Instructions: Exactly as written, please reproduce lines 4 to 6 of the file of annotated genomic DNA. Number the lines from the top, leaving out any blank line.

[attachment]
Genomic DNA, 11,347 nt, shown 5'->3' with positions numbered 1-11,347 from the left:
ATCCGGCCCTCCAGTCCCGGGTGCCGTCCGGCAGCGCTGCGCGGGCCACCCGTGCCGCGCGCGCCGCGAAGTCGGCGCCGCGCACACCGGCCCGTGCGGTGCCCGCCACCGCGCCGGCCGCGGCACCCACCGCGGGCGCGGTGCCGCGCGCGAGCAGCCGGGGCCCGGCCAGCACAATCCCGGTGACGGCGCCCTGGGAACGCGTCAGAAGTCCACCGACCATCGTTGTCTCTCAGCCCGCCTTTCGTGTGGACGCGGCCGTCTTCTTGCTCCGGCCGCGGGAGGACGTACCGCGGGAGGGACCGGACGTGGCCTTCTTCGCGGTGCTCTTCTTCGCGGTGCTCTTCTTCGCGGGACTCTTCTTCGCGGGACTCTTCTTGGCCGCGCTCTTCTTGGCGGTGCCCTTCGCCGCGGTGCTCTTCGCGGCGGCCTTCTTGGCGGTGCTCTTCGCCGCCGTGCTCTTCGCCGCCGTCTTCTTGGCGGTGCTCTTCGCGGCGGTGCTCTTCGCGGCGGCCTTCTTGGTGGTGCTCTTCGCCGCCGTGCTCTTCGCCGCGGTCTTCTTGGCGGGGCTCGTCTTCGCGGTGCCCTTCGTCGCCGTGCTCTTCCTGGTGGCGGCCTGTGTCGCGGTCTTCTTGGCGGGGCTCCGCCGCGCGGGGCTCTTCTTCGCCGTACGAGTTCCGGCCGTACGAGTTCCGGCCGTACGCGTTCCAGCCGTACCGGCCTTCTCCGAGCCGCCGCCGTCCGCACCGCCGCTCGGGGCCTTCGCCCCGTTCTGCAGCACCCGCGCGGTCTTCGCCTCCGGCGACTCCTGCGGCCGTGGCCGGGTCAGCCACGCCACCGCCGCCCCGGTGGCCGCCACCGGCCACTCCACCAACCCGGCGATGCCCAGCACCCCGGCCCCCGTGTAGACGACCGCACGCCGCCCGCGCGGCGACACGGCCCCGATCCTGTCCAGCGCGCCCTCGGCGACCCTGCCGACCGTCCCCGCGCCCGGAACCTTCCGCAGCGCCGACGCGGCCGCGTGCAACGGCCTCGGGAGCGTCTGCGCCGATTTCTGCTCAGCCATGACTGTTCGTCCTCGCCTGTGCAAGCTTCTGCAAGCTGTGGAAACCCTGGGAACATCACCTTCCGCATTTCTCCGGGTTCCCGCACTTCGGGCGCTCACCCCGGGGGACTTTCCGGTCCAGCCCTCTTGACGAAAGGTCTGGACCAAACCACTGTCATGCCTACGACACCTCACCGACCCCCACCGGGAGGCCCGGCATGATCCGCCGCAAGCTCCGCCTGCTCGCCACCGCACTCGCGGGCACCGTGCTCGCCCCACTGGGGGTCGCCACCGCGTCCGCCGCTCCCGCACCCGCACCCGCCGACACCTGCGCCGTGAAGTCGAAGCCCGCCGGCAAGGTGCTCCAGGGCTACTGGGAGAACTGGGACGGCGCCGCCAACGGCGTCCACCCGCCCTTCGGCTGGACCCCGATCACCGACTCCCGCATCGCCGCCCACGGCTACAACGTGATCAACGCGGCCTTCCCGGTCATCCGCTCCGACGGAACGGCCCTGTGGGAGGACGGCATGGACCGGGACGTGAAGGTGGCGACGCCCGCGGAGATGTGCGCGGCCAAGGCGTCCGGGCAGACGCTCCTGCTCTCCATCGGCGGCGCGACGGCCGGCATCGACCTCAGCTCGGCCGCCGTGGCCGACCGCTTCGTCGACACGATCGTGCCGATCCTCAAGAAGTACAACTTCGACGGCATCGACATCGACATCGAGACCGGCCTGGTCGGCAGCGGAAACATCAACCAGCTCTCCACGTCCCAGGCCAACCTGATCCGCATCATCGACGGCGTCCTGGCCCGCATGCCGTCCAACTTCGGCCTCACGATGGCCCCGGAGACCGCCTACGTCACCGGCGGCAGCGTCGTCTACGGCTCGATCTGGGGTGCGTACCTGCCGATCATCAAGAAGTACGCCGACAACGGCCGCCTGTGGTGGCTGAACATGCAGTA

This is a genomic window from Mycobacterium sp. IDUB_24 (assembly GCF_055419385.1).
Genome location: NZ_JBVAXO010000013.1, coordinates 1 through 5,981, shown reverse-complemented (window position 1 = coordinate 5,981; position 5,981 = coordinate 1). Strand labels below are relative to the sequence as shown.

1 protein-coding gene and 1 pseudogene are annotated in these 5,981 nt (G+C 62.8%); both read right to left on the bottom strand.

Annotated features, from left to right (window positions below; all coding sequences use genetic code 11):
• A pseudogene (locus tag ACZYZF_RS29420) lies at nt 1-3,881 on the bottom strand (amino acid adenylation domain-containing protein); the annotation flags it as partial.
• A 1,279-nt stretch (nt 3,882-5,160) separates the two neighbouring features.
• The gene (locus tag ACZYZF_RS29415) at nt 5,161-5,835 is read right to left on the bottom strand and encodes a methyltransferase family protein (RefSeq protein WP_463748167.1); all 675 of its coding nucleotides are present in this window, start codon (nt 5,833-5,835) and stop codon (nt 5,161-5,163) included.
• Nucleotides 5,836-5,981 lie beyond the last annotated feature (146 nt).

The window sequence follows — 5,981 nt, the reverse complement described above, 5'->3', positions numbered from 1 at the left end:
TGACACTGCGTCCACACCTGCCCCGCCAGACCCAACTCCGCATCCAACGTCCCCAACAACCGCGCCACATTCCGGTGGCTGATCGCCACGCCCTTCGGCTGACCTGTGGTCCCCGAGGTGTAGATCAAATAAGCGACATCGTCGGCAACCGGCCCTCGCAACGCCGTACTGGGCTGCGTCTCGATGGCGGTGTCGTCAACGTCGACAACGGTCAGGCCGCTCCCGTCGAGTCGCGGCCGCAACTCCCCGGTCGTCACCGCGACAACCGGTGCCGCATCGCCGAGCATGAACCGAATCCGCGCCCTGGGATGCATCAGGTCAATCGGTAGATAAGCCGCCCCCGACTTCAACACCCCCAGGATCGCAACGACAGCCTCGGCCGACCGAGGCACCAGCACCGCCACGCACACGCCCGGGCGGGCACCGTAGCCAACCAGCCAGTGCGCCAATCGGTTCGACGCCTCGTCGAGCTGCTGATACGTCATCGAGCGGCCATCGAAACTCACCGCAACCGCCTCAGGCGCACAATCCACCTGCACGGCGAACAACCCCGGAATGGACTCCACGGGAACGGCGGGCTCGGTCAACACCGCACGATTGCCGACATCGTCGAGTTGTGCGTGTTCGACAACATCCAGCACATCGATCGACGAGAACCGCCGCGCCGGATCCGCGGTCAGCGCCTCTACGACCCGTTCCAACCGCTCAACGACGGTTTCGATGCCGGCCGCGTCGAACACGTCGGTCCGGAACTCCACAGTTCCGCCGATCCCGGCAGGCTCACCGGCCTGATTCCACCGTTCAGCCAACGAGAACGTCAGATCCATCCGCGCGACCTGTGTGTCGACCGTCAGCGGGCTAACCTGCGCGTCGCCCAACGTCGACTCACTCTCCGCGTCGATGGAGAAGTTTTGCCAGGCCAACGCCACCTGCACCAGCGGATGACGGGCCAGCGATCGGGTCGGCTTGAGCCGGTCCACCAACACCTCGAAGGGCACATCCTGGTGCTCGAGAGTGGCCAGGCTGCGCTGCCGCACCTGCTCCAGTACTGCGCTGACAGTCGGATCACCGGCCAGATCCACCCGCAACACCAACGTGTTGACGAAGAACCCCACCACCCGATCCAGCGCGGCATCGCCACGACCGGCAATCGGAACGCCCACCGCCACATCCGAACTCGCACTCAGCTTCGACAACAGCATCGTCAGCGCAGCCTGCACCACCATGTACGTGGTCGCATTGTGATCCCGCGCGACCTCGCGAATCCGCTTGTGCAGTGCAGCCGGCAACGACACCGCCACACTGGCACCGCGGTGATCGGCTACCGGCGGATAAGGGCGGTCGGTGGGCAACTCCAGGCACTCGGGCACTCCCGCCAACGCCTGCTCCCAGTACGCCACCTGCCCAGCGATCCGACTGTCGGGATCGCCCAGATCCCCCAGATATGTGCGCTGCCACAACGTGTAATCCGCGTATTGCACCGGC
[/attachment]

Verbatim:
Genome location: NZ_JBVAXO010000013.1, coordinates 1 through 5,981, shown reverse-complemented (window position 1 = coordinate 5,981; position 5,981 = coordinate 1). Strand labels below are relative to the sequence as shown.

1 protein-coding gene and 1 pseudogene are annotated in these 5,981 nt (G+C 62.8%); both read right to left on the bottom strand.

Annotated features, from left to right (window positions below; all coding sequences use genetic code 11):